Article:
Re-Opening The X-Files: Young At Heart

youngatheartScully: Mulder, I know what you did wasn’t by the book.
Mulder: Tells you a lot about the book, doesn’t it?

While I’m fairly certain I’ve seen “Young At Heart” at some point, I couldn’t recall much, if anything about it as I fired up the DVD player.   In fact, heading into it, I assumed this was the one where Mulder and Scully get old in the boat.  (It’s not).

It’s all kind of odd that episode didn’t make a big impression on me the first time I saw it because this time around it worked fairly well.  Well, at least the first half of the episode that is.

“Young At Heart” gives us a glimpse into the early and current career and standing of Fox Mulder among his colleagues other than Scully.   Given how Mulder becomes more and more alienated from his colleagues and superiors in later seasons (even by the end of this season), it’s an interesting glimpse into who Mulder was and is.   There are some fairly consistent traits that carry over from the flashbacks to 1989 and Mulder’s first big case and the agent he is today.

The flashback to Barnett’s trial with Mulder on the stand stood out for me.  Hearing Mulder give his objective, professional testimony on events the night that Barnett was shot and captured only to quickly transition over to yelling that Barnett deserves to die was a nice touch.   And while I feel like that Mulder’s outburst might somehow taint his testimony or at least have had Barnett’s defense lawyer calling for it to be stricken from the record, it still shows the passionate side that Mulder has toward his work. 

I also find it interesting to see Mulder have a flirtation with Agent Henderson (the handwriting expert) as well.   And the friendship he has with Reggie.   Too often it feels like we only see work colleagues who see Mulder as that weird guy who chases aliens, so it’s nice to see he has some relatively normal working relationships.  And we also have a bit of foreshadowing from Reggie that some people aren’t too happy with the work Mulder is doing and question the validity of it.  It’s setting up what’s to come in the season finale.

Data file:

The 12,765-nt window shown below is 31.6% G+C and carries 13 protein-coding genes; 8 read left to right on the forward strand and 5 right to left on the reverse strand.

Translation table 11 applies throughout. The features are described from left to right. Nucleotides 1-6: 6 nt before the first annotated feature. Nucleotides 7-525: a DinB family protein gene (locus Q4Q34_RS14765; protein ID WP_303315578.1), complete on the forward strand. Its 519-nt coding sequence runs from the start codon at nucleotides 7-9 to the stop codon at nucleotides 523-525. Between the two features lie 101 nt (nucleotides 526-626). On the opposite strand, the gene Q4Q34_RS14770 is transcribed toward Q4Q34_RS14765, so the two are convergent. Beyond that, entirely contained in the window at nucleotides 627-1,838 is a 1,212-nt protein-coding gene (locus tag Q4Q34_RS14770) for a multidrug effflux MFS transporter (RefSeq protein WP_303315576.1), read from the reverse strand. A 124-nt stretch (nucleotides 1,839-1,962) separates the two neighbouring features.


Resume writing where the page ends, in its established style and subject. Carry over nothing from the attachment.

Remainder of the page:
It’s too bad that while the first half in a solid, procedural one with supernatural overtones that once we get past the second act, things quickly ratchet up into crazy town.   The concept that a doctor has come up with a way to reverse to the aging process to battle a rare disease is interesting.  But it feels like the second half of this one is just too all over the map, working a bit too hard hard to tie this miracle cure to an overall governmental conspiracy.    The game of cat and mouse with Mulder and Barnett should have carried the story.   The whole thread of Barnett regrowing his hand with a salamander one felt like it was a good idea on paper but maybe not one that really could or should have been included here.

Of course, it doesn’t help that the script calls for Scully in peril to rear its ugly head.   Barnett breaks into Scully’s apartment, I’m guessing with the intention of killing her to get at Mulder, only to leave when the doctor he was working with shows up and then Mulder comes over.   And yet he’s shown hiding in the apartment, but only steals the code to Scully’s machine to check her messages remotely.   I couldn’t help but think this was a bit of the script trying to create some drama and tension by putting Scully in danger, only to realize it had ten more minutes to fill and dragging Scully’s cello playing friend into danger as well.  And giving us Scully getting shot but saved by the kevlar vest.

And maybe all of this is why I didn’t recall much about “Young At Heart.”    The third and fourth acts are so unfocused and a let down after the solid first two acts that I just chalked them up to what could have been and moved on.

Interestingly, the episode features William B. Davis as the CIA agent in the operating room, trying to find out where Barnett has hidden the secrets to reverse aging.   I don’t think he’s credited as the CSM in this one and it makes me wonder if this is the first time that Mulder sees him.   Or if he’s playing the CSM in this one, because wouldn’t Scully recognize him?

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Filed under review, The X-Files, TV review

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